Download
chapter 11 project risk management n.
Skip this Video
Loading SlideShow in 5 Seconds..
Chapter 11: Project Risk Management PowerPoint Presentation
Download Presentation
Chapter 11: Project Risk Management

Chapter 11: Project Risk Management

626 Views Download Presentation
Download Presentation

Chapter 11: Project Risk Management

- - - - - - - - - - - - - - - - - - - - - - - - - - - E N D - - - - - - - - - - - - - - - - - - - - - - - - - - -
Presentation Transcript

  1. Chapter 11:Project Risk Management Information Technology Project Management,Fourth Edition

  2. Learning Objectives • Understand what risk is and the importance of good project risk management. • Discuss the elements involved in risk management planning and the contents of a risk management plan. • List common sources of risks in information technology projects. Information Technology Project Management, Fourth Edition

  3. Learning Objectives (cont’d) • Describe the risk identification process, tools, and techniques to help identify project risks, and the main output of risk identification, a risk register. • Discuss the qualitative risk analysis process and explain how to calculate risk factors, create probability/impact matrixes, apply the Top Ten Risk Item Tracking technique, and use expert judgment to rank risks. Information Technology Project Management, Fourth Edition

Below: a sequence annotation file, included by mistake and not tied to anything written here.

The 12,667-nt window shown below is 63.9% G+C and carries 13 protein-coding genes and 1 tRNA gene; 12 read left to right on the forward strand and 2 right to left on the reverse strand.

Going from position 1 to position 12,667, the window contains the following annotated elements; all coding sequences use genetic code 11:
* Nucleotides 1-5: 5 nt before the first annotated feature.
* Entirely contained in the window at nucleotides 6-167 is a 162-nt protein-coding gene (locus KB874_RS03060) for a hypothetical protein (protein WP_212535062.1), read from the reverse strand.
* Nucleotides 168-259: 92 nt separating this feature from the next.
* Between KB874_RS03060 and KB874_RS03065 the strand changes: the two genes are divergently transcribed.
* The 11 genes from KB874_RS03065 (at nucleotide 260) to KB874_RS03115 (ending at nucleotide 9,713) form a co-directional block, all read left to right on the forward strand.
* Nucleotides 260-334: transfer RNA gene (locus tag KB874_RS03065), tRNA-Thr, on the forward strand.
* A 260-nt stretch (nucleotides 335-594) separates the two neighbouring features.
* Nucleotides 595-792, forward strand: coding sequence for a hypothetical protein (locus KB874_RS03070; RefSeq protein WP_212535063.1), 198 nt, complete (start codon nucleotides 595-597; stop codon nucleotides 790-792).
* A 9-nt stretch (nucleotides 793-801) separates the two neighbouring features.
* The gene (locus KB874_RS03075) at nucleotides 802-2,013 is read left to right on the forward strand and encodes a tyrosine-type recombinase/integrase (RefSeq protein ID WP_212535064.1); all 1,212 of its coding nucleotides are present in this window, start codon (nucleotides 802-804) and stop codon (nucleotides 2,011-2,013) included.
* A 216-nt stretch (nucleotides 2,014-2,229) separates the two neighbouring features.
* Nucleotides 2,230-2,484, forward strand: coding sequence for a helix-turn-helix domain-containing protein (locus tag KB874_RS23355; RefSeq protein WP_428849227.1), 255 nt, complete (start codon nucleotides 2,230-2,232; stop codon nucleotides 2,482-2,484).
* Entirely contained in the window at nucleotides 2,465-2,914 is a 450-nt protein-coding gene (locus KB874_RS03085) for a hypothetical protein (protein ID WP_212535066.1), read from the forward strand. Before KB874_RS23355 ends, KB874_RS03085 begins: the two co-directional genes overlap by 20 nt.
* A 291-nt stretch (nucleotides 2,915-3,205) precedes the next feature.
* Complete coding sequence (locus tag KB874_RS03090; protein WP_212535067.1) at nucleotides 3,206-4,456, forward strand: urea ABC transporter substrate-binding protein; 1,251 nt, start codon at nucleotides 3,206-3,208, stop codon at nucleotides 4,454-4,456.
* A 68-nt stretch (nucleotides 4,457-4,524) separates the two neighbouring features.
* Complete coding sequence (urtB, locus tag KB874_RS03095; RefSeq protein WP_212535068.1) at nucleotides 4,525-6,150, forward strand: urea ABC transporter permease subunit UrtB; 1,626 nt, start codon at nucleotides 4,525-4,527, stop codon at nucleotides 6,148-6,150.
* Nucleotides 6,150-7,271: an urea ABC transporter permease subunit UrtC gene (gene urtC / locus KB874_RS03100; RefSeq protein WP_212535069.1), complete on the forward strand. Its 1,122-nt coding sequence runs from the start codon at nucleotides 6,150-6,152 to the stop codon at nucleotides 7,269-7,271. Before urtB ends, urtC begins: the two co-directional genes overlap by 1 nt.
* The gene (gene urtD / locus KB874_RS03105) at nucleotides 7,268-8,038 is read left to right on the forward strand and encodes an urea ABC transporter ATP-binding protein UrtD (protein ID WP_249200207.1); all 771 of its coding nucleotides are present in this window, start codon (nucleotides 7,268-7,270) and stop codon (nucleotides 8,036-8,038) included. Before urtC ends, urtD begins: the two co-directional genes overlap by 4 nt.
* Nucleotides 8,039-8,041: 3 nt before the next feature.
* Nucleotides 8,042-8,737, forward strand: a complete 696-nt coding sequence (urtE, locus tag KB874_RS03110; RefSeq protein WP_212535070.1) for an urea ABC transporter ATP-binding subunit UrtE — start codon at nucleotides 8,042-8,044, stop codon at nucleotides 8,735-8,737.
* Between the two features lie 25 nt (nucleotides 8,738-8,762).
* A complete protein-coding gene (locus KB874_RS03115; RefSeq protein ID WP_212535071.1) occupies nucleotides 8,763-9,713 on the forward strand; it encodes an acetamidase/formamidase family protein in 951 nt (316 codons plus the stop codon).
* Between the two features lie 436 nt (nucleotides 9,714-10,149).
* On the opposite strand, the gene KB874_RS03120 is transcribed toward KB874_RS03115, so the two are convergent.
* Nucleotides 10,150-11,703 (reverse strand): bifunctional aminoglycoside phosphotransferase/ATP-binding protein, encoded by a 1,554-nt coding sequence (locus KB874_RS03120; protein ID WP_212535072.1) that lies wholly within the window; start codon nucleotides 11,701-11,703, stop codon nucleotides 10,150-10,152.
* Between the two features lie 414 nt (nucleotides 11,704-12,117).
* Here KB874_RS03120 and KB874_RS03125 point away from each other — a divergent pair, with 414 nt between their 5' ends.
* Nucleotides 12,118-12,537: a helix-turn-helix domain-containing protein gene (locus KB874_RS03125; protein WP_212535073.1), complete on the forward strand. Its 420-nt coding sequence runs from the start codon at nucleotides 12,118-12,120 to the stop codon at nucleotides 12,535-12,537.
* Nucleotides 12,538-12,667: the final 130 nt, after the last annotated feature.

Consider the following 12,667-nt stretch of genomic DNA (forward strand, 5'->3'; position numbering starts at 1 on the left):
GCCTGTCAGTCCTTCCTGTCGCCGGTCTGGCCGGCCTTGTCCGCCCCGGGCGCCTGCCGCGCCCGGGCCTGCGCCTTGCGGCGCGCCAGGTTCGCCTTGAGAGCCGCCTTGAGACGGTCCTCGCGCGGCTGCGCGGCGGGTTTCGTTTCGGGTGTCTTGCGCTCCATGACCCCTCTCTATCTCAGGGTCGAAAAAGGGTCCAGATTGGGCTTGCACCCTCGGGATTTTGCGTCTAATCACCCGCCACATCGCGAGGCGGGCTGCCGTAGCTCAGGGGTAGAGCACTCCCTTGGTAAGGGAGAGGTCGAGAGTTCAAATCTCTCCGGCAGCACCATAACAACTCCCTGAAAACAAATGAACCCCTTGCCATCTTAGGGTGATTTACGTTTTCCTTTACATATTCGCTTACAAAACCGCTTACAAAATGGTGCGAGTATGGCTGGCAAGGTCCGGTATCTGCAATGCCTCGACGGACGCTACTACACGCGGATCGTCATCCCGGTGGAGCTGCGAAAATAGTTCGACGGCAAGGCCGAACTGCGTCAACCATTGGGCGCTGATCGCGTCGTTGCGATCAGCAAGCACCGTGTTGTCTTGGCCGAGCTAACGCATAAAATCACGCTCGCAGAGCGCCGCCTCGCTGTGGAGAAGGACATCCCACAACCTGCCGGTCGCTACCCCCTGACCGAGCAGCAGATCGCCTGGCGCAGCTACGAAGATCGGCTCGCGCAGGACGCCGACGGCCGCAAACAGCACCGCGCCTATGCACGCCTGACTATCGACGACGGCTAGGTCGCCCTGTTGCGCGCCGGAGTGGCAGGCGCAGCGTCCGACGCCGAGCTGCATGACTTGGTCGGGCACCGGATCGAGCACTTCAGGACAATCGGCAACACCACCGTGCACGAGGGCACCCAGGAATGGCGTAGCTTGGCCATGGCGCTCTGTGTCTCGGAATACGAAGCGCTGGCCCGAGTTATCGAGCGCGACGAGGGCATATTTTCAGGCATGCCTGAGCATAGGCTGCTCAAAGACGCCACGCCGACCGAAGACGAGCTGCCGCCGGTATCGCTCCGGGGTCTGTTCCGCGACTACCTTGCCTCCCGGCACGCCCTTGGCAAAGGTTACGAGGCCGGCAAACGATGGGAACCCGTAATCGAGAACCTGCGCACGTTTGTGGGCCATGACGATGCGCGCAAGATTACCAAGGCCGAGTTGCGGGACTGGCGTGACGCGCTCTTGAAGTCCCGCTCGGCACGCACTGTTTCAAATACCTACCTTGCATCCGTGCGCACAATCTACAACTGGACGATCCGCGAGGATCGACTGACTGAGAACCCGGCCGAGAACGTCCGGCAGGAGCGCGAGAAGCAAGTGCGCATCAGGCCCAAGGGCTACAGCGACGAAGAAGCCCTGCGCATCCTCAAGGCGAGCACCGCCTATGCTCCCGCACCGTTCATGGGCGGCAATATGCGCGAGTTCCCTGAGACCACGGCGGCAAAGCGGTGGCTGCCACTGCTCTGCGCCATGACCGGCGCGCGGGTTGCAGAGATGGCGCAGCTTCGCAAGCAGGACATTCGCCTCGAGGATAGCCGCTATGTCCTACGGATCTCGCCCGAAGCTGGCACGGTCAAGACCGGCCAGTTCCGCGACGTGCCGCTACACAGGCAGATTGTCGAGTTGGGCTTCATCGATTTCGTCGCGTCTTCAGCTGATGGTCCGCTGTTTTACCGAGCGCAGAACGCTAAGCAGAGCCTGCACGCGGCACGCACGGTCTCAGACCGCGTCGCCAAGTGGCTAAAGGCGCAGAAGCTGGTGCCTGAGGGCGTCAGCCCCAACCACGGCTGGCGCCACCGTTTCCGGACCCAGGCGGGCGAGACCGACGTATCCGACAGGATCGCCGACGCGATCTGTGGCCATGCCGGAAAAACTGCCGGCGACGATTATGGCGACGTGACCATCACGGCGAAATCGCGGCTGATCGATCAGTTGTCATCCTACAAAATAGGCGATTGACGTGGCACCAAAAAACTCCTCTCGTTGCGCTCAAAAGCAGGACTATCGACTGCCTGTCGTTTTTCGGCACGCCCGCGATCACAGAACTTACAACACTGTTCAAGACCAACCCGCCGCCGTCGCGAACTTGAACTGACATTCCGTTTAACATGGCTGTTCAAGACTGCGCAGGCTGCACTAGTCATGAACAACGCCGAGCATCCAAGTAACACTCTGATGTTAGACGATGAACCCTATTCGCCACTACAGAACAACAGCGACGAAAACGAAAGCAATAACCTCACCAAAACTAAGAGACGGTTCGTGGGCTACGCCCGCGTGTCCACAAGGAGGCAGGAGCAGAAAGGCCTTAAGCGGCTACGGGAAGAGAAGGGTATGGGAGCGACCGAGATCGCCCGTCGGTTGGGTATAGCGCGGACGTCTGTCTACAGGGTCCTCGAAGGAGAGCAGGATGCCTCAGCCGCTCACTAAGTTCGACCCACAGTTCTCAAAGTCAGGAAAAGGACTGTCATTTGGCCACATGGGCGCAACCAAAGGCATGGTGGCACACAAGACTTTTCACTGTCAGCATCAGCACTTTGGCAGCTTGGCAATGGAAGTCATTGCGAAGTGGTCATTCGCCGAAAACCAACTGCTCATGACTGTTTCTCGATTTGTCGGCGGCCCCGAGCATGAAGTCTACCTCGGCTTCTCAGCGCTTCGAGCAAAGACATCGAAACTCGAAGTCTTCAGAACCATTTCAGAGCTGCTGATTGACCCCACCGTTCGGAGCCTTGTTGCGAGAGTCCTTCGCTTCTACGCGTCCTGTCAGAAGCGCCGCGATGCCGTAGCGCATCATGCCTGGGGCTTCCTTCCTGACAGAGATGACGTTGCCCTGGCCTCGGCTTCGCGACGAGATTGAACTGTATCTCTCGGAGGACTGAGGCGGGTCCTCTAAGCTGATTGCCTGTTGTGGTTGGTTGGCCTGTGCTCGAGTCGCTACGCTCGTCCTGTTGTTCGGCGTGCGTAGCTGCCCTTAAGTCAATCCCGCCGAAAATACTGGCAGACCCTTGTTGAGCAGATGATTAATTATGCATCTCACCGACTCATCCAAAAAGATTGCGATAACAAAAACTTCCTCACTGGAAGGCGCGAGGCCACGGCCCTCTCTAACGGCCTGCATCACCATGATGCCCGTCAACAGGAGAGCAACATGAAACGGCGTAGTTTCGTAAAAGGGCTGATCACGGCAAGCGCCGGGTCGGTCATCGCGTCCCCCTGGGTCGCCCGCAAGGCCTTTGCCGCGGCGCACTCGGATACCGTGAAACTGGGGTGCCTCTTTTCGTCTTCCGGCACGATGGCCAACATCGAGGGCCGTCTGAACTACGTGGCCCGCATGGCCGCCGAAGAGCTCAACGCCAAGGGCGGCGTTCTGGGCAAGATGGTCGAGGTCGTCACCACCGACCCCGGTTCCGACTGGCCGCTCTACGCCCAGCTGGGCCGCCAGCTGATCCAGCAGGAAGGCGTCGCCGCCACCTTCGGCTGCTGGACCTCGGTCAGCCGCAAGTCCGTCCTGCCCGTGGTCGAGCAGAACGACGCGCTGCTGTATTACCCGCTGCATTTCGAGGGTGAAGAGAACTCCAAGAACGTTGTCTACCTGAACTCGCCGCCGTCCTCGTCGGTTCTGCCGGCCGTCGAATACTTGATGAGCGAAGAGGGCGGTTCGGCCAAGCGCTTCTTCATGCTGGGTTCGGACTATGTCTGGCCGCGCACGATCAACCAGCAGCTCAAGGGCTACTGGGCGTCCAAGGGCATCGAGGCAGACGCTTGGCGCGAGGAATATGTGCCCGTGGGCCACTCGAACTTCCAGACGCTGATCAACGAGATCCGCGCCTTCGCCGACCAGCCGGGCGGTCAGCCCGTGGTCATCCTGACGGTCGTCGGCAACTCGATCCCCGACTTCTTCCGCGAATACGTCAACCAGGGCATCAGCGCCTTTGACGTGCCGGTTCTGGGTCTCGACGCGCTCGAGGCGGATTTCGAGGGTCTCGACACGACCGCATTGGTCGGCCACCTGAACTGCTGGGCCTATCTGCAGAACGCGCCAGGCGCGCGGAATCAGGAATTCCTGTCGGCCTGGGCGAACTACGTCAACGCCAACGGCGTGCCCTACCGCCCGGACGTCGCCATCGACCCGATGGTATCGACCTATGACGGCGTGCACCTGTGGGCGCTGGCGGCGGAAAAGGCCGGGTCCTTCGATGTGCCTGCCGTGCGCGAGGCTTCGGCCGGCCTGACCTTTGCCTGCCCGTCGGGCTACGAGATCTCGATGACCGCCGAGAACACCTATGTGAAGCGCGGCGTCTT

4. Learning Objectives (cont’d) • Explain the quantitative risk analysis process and how to apply decision trees, simulation, and sensitivity analysis to quantify risks. • Provide examples of using different risk response planning strategies to address both negative and positive risks. • Discuss what is involved in risk monitoring and control. • Describe how software can assist in project risk management. Information Technology Project Management, Fourth Edition

  5. The Importance of Project Risk Management • Project risk management is the art and science of identifying, analyzing, and responding to risk throughout the life of a project and in the best interests of meeting project objectives. • Risk management is often overlooked in projects, but it can help improve project success by helping select good projects, determining project scope, and developing realistic estimates. Information Technology Project Management, Fourth Edition